Peripheral Vision Coaching Session

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The following activity can be used to improve the overall game awareness of individuals within a team concept.

Set Up: A 40x30 area is organized as shown in Diagram (a) below. Six players are used within the activity. Repeat the setup to accommodate the entire team.


  1. Players pass and move inside the playing area. After several passes ANY player may run out of the grid to receive a pass.

  2. Teammates must recognize this player early and attempt to complete a pass to this player.

  3. This player is the free player (unmarked).

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  1. The session goes as follows and letters are used as a reference only, the players can pass to anyone, in any order, but always looking for that vital penetrative run by a player to the outside area. Player (A) runs outside the area (perhaps after several passes within the zone).

  2. Player (B) on the ball sees the run and must pass to (A).

  3. As (A) is about to receive (as the ball is traveling to him or her) (C) moves into a position to support (A) showing anticipation and awareness.

  4. As (C) receives the pass, (D) makes a run out the area.

  5. (C) Has already seen the run by (D) and passes. (D) brings the ball back in and the game continues, (D) passes to (E) who has moved into position in anticipation and (E) passes to (F) who also has done the same.

Why is developing Specific Peripheral Vision Important?

This session is an indicator of how quickly players recognize the “correct run off the ball” by a teammate and consequently they make the “correct pass”.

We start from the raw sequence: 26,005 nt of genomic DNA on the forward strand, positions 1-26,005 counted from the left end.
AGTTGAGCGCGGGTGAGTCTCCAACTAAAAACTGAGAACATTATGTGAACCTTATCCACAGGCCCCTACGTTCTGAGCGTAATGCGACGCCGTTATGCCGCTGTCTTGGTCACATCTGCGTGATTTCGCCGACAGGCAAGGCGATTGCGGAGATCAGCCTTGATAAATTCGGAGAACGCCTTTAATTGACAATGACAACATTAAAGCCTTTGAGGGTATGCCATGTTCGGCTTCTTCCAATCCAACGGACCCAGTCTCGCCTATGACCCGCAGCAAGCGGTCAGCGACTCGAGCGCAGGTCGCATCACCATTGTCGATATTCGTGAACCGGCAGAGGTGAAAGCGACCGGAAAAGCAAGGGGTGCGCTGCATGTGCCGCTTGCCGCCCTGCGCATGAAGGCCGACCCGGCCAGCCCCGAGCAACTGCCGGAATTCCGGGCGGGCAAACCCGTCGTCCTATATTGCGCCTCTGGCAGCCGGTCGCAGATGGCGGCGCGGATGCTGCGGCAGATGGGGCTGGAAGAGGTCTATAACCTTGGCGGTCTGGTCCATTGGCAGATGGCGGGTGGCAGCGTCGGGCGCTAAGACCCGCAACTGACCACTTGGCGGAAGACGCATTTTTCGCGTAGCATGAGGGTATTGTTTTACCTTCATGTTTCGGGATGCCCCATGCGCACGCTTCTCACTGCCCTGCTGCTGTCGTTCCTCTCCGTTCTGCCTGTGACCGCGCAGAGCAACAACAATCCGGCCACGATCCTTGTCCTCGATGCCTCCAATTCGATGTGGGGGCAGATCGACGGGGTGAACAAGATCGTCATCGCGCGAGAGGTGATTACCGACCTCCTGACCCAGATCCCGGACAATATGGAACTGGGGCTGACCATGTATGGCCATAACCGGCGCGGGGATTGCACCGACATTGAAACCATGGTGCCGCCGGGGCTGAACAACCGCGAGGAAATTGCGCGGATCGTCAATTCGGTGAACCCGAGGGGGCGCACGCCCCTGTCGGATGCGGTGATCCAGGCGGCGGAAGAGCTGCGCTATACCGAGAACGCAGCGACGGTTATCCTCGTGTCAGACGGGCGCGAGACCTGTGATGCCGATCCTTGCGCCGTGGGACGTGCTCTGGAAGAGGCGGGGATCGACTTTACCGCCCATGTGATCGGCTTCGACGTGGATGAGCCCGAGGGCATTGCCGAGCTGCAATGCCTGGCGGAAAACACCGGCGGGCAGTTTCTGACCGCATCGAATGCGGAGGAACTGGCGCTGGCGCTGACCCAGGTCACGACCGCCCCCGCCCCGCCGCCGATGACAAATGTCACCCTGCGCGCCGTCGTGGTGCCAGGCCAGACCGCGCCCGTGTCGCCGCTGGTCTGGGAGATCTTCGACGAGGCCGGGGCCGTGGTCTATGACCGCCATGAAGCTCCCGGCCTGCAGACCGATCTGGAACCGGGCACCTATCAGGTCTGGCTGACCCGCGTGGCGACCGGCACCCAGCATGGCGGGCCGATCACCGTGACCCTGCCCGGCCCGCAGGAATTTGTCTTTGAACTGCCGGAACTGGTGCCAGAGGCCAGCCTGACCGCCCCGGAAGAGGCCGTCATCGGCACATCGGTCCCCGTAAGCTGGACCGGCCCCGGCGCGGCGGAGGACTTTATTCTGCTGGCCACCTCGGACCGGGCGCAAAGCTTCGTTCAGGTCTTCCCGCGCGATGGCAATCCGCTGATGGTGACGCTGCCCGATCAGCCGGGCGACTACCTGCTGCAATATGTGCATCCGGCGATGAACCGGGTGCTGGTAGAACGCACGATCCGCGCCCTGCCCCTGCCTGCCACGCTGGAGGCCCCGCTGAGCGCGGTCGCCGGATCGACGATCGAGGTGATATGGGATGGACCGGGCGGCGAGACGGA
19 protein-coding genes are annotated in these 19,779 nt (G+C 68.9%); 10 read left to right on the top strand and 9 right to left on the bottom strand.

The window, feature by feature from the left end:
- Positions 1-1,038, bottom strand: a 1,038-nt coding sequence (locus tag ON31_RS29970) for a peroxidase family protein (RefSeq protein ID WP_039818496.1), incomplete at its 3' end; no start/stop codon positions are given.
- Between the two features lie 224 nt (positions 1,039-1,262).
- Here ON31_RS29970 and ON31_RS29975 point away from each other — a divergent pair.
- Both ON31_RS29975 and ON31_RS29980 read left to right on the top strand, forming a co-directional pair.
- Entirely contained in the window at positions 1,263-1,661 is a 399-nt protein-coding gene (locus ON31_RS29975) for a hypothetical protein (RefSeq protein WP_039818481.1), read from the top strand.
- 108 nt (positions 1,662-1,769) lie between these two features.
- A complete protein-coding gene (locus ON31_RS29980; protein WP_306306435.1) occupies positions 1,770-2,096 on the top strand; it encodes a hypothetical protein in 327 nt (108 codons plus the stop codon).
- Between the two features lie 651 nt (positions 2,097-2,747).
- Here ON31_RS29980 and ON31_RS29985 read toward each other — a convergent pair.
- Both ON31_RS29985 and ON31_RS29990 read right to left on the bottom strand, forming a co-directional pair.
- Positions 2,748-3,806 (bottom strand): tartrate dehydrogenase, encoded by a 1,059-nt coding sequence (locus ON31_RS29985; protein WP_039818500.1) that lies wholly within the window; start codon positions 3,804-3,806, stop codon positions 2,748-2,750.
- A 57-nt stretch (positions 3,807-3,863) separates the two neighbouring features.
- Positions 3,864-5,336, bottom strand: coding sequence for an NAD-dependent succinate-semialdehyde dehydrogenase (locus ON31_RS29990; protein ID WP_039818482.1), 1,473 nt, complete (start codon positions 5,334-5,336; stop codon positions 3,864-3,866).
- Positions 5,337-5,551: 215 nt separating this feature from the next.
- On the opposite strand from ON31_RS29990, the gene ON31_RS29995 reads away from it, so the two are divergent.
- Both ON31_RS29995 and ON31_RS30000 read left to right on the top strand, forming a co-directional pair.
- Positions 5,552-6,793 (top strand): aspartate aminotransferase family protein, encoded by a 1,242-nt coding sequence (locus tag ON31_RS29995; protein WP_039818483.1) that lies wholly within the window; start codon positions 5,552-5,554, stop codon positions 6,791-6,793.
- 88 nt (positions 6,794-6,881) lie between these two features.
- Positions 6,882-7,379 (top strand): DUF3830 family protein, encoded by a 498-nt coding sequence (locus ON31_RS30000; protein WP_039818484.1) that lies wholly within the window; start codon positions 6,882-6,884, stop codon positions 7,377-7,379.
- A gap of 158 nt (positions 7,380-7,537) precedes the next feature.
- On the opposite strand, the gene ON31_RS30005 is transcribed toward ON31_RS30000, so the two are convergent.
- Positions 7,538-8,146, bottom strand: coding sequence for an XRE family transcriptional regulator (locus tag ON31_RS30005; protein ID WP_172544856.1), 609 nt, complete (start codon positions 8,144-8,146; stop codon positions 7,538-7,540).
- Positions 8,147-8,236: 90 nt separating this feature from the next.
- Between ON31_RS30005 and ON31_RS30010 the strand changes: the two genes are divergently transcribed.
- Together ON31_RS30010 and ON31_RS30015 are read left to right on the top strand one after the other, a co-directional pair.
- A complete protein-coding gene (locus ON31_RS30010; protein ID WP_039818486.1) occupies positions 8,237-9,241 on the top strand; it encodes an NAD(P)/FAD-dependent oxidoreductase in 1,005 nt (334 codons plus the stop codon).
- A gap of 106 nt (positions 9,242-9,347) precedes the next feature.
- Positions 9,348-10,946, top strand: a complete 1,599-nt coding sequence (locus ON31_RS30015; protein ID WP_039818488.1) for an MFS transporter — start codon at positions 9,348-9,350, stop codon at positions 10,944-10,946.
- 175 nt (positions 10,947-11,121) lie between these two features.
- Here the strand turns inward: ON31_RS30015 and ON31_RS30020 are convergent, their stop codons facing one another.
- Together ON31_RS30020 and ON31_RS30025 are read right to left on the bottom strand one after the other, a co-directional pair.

Hence players are beginning to look one and two moves ahead of the ball.

The run can be likened to a penetrating run into the attacking third where the player hasn’t been picked up or tracked and is in a great position to attack and score if the passer sees them and makes that pass.

Coaching Points:

  1. Timing and coordination of runs

  2. Quality of passing

  3. Recognition of passing options

  4. Support play – angles, distance and timing

Coach’s Notes: Further development, ideas and ideals of this practice leading to the introduction of defenders as opposition but in an attacking overload situation. Within the zone there are many choices of pass but as soon as a player makes the run outside that is “the” pass to make. Coach can determine the tempo of the game e.g. to avoid too many running out at the same time the coach can signal to an individual player to move out without the others knowing so only one at a time goes out. Once the free player is outside and waiting for a pass see how many passes are made inside the zone before someone sees the right pass i.e. to the outside player. This is an indication of which players play with their heads up (and hence have good peripheral vision) and which don’t, (hence have poor peripheral vision or even none at all).

The fewer touches on the ball the player needs to get the ball there the greater their anticipation of the run. (One touch is the ultimate aim to develop whereas the ball is traveling to the player, at the same time another player makes their run out; they see the run and make the pass at the same time). More touches means more reaction time needed and in a game situation this may mean the player being caught in possession before they get around to making the pass.

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Here we have two teams playing in the same area, player (5) passes to player (3). Player (2) as the ball is traveling runs outside the area, player (3) has to see this movement and make the next pass to that player. If (3) makes it with a one touch pass that is excellent as it shows they have seen the run as the ball is arriving and made the quickest pass possible to get the ball to (2). Player (2) then brings the ball back into play and the passing sequences start again.

Likewise player (E) on the other team passes to player (D), player (C) runs out of the area and the set up continues.

Download a printable pdf of this session and more awareness training drills in the Soccer Awareness Training Center